Anyway, we need to get back on the coffee straight and narrow. And where better to head for that than a place that calls itself Wellington's oldest roasters, Caffe L'Affare. Just a few blocks from the Basin Reserve, this place has it covered: they supply their coffee to 250 cafes all over the country, sell it in supermarkets and present it in beautiful packaging with art deco-inspired art work. They even provide barista courses (not just in Wellington but Auckland and Christchurch, too) if you really fancy getting to the heart of the scene. The cafe itself is vast, a little dark with tables high and low and a bustling atmosphere. The menu is straightforward but well done and the coffee, well, what do you reckon? It's excellent.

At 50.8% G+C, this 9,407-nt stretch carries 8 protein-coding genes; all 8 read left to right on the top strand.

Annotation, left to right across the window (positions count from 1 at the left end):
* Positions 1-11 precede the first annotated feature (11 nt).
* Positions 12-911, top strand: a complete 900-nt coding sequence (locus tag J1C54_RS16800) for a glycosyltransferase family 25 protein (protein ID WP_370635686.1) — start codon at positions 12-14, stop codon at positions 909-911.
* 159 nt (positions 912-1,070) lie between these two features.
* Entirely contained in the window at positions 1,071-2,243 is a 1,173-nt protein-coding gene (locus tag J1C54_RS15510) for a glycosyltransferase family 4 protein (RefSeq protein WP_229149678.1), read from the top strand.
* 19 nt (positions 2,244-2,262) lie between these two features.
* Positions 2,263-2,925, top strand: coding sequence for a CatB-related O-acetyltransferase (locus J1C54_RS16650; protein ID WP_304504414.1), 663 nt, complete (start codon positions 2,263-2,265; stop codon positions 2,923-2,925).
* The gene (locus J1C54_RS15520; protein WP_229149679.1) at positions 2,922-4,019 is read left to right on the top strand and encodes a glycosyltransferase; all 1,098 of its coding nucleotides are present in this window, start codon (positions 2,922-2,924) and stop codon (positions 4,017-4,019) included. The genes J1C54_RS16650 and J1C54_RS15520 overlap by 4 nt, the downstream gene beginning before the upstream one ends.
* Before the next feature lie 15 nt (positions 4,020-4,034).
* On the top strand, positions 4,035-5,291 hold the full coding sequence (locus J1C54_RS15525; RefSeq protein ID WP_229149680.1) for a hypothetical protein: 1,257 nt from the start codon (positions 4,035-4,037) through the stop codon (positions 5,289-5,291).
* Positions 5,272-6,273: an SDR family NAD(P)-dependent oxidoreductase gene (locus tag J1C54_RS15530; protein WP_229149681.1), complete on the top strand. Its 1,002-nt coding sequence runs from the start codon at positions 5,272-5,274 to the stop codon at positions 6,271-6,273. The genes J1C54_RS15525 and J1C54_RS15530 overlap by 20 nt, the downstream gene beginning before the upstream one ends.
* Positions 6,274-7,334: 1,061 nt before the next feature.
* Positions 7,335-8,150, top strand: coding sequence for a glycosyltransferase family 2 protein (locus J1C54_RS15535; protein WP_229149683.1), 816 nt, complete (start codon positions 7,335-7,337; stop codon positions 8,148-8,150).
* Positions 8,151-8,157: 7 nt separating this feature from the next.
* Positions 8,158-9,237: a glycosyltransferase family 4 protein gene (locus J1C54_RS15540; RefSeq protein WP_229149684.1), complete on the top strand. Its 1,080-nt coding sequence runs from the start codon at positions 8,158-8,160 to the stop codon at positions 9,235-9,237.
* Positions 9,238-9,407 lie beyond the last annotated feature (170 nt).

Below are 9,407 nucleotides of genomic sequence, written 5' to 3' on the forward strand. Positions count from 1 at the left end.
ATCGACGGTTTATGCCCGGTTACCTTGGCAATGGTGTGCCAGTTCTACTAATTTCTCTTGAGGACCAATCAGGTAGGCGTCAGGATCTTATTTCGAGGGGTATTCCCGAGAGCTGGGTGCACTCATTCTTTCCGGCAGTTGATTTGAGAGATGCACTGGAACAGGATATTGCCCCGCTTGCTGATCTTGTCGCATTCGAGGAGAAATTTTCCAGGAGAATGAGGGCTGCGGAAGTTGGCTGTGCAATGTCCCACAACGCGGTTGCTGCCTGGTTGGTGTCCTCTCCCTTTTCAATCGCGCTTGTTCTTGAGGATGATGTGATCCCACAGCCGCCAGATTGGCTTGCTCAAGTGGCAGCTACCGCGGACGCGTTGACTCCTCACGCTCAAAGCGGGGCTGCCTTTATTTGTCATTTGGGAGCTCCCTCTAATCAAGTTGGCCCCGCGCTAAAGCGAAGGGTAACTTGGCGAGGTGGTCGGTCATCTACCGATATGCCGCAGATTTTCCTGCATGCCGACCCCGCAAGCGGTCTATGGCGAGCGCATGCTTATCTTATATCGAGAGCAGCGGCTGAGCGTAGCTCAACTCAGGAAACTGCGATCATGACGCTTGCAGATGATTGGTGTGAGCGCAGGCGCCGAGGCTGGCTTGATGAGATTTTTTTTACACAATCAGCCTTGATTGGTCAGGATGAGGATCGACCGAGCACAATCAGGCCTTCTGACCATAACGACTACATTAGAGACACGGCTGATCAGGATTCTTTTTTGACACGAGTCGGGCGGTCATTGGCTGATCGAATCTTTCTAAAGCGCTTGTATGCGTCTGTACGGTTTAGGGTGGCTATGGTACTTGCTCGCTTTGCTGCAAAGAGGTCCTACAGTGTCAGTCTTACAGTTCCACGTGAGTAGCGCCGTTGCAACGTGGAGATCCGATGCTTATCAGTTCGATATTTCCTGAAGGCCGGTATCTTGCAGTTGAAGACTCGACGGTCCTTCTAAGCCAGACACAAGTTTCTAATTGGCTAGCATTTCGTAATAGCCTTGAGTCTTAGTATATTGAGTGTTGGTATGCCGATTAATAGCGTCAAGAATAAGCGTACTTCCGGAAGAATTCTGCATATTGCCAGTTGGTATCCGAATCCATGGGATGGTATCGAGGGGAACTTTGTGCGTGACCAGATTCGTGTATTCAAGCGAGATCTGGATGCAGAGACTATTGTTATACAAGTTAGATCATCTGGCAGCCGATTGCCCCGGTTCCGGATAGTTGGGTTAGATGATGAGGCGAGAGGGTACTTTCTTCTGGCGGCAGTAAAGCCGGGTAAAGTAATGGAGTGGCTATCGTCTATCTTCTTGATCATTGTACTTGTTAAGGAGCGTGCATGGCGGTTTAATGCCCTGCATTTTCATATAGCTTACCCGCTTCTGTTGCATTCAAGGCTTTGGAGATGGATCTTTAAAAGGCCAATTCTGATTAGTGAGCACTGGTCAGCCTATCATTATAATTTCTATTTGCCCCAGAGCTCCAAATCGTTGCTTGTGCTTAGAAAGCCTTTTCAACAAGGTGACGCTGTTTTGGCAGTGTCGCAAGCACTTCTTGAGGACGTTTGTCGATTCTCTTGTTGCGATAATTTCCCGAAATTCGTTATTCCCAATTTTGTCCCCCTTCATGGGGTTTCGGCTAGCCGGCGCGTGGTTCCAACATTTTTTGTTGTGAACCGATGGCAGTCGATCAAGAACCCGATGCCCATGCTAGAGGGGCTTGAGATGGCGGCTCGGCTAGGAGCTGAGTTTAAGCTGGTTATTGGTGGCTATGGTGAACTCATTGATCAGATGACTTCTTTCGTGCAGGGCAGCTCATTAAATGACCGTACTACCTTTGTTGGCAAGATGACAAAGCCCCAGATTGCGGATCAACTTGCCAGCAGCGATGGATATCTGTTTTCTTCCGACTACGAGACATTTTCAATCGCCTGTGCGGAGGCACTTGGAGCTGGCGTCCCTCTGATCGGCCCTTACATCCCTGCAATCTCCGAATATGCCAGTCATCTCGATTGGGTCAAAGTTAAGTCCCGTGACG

The final stop on our tour takes in a spot slightly different from the rest. In Wellington, you know you're never far from the sea - the wind does that - but at Maranui Café at Lyall Bay, it's unmistakable: you're right on the water. The other spots on this list were very much downtown but the Maranui is a little further afield. It's worth it for the views out over the bay alone but the multi-coloured cafe, set upstairs at a Surf Life Saving Club, is an absolute treat. The stairs are lined with old surfing photos and the bannisters are kayak paddles. This feels like a place straight out of Newport beach and you can sit at the colourful tables and chairs inside or out. Their coffee is made by Havana Coffee Roasters, another local bunch who have been around since the '80s and can be found all over the city.
Enjoy Wellington: international capital of coffee!
Mustafizur, Mosaddek, Mehidy, Nazmul - where did they all come from? By Mohammad Isam
Mark Nicholas: England's recklessness in the name of positivity is a sign that the art of batting in the longest format is no longer given due attention
Imran Yusuf ponders an age-old question
The Cricket Monthly
On tour in the UK, Firdose Moonda witnesses a fine comeback, visits the country's oldest pub, and squeezes in some yoga lessons